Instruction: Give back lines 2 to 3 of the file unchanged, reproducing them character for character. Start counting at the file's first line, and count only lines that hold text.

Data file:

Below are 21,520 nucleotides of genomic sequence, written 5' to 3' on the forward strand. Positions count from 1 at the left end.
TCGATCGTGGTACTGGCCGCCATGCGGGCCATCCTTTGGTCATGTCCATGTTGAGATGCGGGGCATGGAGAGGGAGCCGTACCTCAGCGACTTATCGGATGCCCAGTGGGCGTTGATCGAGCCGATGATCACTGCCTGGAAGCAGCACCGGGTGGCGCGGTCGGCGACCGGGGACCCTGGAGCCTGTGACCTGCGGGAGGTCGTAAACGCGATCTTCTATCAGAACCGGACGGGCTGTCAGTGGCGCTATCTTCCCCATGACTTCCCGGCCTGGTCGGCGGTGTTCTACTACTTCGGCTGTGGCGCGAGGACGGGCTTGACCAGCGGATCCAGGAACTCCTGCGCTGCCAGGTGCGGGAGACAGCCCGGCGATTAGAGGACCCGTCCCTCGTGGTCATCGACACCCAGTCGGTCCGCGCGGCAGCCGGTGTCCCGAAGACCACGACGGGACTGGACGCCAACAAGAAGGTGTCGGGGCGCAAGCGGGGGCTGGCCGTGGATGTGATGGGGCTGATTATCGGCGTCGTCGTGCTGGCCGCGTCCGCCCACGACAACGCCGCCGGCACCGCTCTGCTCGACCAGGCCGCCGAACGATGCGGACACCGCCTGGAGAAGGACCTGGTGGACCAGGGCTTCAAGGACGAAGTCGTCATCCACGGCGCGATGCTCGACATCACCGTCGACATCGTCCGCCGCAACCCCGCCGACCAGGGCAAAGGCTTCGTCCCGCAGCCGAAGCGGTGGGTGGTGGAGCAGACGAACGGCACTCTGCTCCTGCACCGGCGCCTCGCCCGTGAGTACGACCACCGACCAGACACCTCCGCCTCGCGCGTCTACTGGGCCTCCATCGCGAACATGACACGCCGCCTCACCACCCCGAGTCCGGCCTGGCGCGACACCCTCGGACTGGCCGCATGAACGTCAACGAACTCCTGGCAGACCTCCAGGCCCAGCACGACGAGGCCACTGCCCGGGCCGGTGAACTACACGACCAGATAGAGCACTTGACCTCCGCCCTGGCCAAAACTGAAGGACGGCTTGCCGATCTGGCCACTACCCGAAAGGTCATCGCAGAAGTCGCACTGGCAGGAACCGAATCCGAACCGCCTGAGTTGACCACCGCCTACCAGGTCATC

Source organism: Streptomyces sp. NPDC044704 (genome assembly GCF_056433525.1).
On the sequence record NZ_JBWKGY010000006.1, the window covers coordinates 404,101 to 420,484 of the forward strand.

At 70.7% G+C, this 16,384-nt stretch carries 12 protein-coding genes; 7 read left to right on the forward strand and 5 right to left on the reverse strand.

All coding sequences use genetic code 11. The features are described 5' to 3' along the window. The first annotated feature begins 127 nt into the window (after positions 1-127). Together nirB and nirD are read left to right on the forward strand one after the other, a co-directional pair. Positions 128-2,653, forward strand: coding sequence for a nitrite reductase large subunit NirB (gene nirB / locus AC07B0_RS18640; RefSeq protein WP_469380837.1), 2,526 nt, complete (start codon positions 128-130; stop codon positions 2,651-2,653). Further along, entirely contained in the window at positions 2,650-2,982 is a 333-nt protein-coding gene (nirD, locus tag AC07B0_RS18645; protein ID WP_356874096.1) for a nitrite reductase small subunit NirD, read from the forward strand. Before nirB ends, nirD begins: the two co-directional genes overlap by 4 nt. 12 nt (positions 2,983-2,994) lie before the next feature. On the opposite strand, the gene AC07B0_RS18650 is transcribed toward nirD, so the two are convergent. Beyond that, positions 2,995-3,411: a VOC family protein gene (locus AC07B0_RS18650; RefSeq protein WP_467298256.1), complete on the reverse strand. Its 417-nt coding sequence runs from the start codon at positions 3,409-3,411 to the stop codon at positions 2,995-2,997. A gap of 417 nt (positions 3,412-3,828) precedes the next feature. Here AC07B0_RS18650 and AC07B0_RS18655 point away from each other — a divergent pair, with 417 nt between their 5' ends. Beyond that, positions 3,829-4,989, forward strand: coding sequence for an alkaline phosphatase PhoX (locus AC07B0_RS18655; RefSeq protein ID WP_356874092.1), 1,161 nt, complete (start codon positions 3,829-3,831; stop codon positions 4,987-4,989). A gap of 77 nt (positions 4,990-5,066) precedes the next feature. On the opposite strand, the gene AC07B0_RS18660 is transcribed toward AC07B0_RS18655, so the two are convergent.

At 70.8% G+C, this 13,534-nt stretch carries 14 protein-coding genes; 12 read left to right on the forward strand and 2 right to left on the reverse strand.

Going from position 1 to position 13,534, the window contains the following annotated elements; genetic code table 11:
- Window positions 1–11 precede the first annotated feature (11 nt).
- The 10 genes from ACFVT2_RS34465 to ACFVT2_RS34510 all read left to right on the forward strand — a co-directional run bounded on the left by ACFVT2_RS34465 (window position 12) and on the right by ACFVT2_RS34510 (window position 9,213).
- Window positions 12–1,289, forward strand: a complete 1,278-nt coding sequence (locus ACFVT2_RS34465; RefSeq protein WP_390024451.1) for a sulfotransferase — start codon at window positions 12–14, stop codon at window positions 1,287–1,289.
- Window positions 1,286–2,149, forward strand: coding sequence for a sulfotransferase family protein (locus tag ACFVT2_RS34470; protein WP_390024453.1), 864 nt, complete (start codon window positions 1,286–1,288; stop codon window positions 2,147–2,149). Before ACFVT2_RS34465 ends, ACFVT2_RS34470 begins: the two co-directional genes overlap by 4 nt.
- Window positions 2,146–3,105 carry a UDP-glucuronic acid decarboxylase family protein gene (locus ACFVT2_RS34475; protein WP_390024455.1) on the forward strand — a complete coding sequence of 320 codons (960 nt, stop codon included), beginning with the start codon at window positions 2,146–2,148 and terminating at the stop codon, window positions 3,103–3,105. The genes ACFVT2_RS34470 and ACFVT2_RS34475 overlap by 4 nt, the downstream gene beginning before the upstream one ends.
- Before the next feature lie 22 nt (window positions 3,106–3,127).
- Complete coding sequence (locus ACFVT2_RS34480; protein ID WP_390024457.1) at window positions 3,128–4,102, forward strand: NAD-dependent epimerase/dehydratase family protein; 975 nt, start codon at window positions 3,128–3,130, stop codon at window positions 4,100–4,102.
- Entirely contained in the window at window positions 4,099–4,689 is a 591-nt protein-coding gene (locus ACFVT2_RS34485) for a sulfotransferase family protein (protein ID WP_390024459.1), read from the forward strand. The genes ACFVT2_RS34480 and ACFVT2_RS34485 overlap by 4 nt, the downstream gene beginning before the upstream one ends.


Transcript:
TCGATCGTGGTACTGGCCGCCATGCGGGCCATCCTTTGGTCATGTCCATGTTGAGATGCGGGGCATGGAGAGGGAGCCGTACCTCAGCGACTTATCGGATGCCCAGTGGGCGTTGATCGAGCCGATGATCACTGCCTGGAAGCAGCACCGGGTGGCGCGGTCGGCGACCGGGGACCCTGGAGCCTGTGACCTGCGGGAGGTCGTAAACGCGATCTTCTATCAGAACCGGACGGGCTGTCAGTGGCGCTATCTTCCCCATGACTTCCCGGCCTGGTCGGCGGTGTTCTACTACTTCGGCTGTGGCGCGAGGACGGGCTTGACCAGCGGATCCAGGAACTCCTGCGCTGCCAGGTGCGGGAGACAGCCCGGCGATTAGAGGACCCGTCCCTCGTGGTCATCGACACCCAGTCGGTCCGCGCGGCAGCCGGTGTCCCGAAGACCACGACGGGACTGGACGCCAACAAGAAGGTGTCGGGGCGCAAGCGGGGGCTGGCCGTGGATGTGATGGGGCTGATTATCGGCGTCGTCGTGCTGGCCGCGTCCGCCCACGACAACGCCGCCGGCACCGCTCTGCTCGACCAGGCCGCCGAACGATGCGGACACCGCCTGGAGAAGGACCTGGTGGACCAGGGCTTCAAGGACGAAGTCGTCATCCACGGCGCGATGCTCGACATCACCGTCGACATCGTCCGCCGCAACCCCGCCGACCAGGGCAAAGGCTTCGTCCCGCAGCCGAAGCGGTGGGTGGTGGAGCAGACGAACGGCACTCTGCTCCTGCACCGGCGCCTCGCCCGTGAGTACGACCACCGACCAGACACCTCCGCCTCGCGCGTCTACTGGGCCTCCATCGCGAACATGACACGCCGCCTCACCACCCCGAGTCCGGCCTGGCGCGACACCCTCGGACTGGCCGCATGAACGTCAACGAACTCCTGGCAGACCTCCAGGCCCAGCACGACGAGGCCACTGCCCGGGCCGGTGAACTACACGACCAGATAGAGCACTTGACCTCCGCCCTGGCCAAAACTGAAGGACGGCTTGCCGATCTGGCCACTACCCGAAAGGTCATCGCAGAAGTCGCACTGGCAGGAACCGAATCCGAACCGCCTGAGTTGACCACCGCCTACCAGGTCATC

Source organism: Streptomyces sp. NPDC044704 (genome assembly GCF_056433525.1).